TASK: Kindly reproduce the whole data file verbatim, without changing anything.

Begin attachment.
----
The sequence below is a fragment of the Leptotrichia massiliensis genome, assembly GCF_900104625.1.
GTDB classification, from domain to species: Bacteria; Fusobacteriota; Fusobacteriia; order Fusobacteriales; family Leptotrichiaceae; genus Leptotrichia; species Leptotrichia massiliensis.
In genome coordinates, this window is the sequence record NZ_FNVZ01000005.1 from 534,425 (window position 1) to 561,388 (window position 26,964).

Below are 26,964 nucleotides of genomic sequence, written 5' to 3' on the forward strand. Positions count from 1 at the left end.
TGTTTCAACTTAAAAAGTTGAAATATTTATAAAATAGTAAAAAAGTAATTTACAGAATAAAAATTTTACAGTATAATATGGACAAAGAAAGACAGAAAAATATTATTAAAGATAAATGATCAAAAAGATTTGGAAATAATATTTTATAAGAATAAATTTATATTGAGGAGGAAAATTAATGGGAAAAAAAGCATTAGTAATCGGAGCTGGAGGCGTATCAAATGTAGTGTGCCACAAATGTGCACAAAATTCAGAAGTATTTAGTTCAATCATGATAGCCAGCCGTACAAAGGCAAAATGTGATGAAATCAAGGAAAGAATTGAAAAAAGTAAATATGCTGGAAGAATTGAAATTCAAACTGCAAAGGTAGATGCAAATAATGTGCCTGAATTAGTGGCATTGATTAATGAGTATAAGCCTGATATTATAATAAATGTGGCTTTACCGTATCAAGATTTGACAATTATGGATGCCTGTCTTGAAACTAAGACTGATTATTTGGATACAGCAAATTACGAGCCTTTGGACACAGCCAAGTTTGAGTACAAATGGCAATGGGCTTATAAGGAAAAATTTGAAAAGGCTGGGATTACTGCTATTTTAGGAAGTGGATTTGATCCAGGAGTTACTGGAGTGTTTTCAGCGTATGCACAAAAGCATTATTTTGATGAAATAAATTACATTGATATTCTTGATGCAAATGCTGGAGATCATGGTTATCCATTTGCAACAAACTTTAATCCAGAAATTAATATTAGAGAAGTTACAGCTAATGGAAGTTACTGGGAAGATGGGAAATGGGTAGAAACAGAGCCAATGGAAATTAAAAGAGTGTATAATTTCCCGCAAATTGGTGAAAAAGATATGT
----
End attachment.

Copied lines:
The sequence below is a fragment of the Leptotrichia massiliensis genome, assembly GCF_900104625.1.
GTDB classification, from domain to species: Bacteria; Fusobacteriota; Fusobacteriia; order Fusobacteriales; family Leptotrichiaceae; genus Leptotrichia; species Leptotrichia massiliensis.
In genome coordinates, this window is the sequence record NZ_FNVZ01000005.1 from 534,425 (window position 1) to 561,388 (window position 26,964).

Below are 26,964 nucleotides of genomic sequence, written 5' to 3' on the forward strand. Positions count from 1 at the left end.
TGTTTCAACTTAAAAAGTTGAAATATTTATAAAATAGTAAAAAAGTAATTTACAGAATAAAAATTTTACAGTATAATATGGACAAAGAAAGACAGAAAAATATTATTAAAGATAAATGATCAAAAAGATTTGGAAATAATATTTTATAAGAATAAATTTATATTGAGGAGGAAAATTAATGGGAAAAAAAGCATTAGTAATCGGAGCTGGAGGCGTATCAAATGTAGTGTGCCACAAATGTGCACAAAATTCAGAAGTATTTAGTTCAATCATGATAGCCAGCCGTACAAAGGCAAAATGTGATGAAATCAAGGAAAGAATTGAAAAAAGTAAATATGCTGGAAGAATTGAAATTCAAACTGCAAAGGTAGATGCAAATAATGTGCCTGAATTAGTGGCATTGATTAATGAGTATAAGCCTGATATTATAATAAATGTGGCTTTACCGTATCAAGATTTGACAATTATGGATGCCTGTCTTGAAACTAAGACTGATTATTTGGATACAGCAAATTACGAGCCTTTGGACACAGCCAAGTTTGAGTACAAATGGCAATGGGCTTATAAGGAAAAATTTGAAAAGGCTGGGATTACTGCTATTTTAGGAAGTGGATTTGATCCAGGAGTTACTGGAGTGTTTTCAGCGTATGCACAAAAGCATTATTTTGATGAAATAAATTACATTGATATTCTTGATGCAAATGCTGGAGATCATGGTTATCCATTTGCAACAAACTTTAATCCAGAAATTAATATTAGAGAAGTTACAGCTAATGGAAGTTACTGGGAAGATGGGAAATGGGTAGAAACAGAGCCAATGGAAATTAAAAGAGTGTATAATTTCCCGCAAATTGGTGAAAAAGATATGT